Complete Galaxy S10 and S10e teardown reveals major repairability concerns
Samsung's hot new Galaxy S10, S10+, and S10e have been up for pre-order for a while now, looking at an actual release later this week, which can only mean one thing. It's teardown time, ladies and gents, courtesy of the repair specialists over at iFixit, but although there's a whole bunch of cool stuff to be found under the hood of the Galaxy S10 and S10e, we're afraid we have some bad news for DIY enthusiasts.
If you thought last year's Galaxy S9 was a nightmare in terms of repairability, it turns out that the Galaxy S10 series is even harder to fix from the comfort of an everyday user's home. You can have all the tools and technical know-how in the world, but at the end of the day, that groundbreaking ultrasonic in-display fingerprint reader will not come off on its own. Instead, it looks like any malfunction of the hidden biometric sensor will need to be settled by pulling off the display of the standard S10 (and, presumably, the S10+ too) along with the fingerprint scanner itself.
That's going to make any repair of the fingerprint sensor insanely expensive, and alas, it's not the only major Galaxy S10 weakness looking from this particular point of view. For some reason, the USB-C port on both the "regular" S10 and the low-cost S10e is not as easily replaceable as the connector of previous Samsung flagships, stubbornly sticking to the two new phones' motherboards.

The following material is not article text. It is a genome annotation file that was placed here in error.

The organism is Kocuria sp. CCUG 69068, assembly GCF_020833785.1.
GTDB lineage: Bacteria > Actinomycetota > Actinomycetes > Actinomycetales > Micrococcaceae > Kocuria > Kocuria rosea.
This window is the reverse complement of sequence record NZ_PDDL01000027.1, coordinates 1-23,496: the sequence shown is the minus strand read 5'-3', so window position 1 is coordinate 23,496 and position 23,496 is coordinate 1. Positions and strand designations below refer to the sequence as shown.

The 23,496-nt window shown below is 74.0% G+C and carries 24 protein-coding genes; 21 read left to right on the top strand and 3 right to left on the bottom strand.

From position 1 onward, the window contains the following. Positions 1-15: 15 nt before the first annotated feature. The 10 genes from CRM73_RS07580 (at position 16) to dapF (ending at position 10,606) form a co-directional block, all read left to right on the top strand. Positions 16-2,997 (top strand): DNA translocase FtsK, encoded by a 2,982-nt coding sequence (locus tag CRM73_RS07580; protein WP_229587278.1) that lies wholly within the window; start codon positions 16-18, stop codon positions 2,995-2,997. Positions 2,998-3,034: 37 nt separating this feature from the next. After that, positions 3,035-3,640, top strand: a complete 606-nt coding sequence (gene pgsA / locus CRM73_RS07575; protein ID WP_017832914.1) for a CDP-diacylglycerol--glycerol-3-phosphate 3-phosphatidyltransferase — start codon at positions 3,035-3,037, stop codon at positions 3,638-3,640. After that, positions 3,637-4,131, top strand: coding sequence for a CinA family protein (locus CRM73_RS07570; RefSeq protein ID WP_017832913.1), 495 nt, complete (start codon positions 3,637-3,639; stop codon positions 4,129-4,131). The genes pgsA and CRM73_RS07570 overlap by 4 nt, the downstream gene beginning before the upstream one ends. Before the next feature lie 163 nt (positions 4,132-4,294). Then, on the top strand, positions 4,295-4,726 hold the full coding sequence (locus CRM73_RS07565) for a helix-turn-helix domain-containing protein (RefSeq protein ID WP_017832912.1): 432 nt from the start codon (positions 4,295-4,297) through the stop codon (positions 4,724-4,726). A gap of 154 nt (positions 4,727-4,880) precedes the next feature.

Replacing the Galaxy S10's screen at home is probably not a good idea
Just like in recent years, 2019's next big thing makes battery replacement "unnecessarily difficult", while the screen is also quite hard to reach due to "tough adhesive" being smothered all over the place. The more conventional, side-mounted fingerprint scanner on the Galaxy S10e is slightly easier to access, requiring full screen removal, but at least it stays in place once you manage to do that.
All in all, the Galaxy S10 and S10e are rated a pretty horrible 3 on a 10-point repairability scale, which is one point lower than the Galaxy S9 and three whole points behind the iPhone XS and XS Max. Of course, tearing down your costly phones at home is rarely a good idea, so instead of focusing on what's "wrong" with the S10 family, perhaps we should appreciate these engineering marvels.
The ultrasonic in-display fingerprint sensors is not the only super-cool thing here, by the way. The front-facing camera hole also required quite a bit of engineering effort, running through the midframe and motherboard, while the reverse wireless charging functionality is expected to generate a lot of heat, which in turn prompted Samsung to "pull out all the stops" to keep everything inside the Galaxy S10 nice and cool. Overall, this is certainly an impressive design, both inside and out.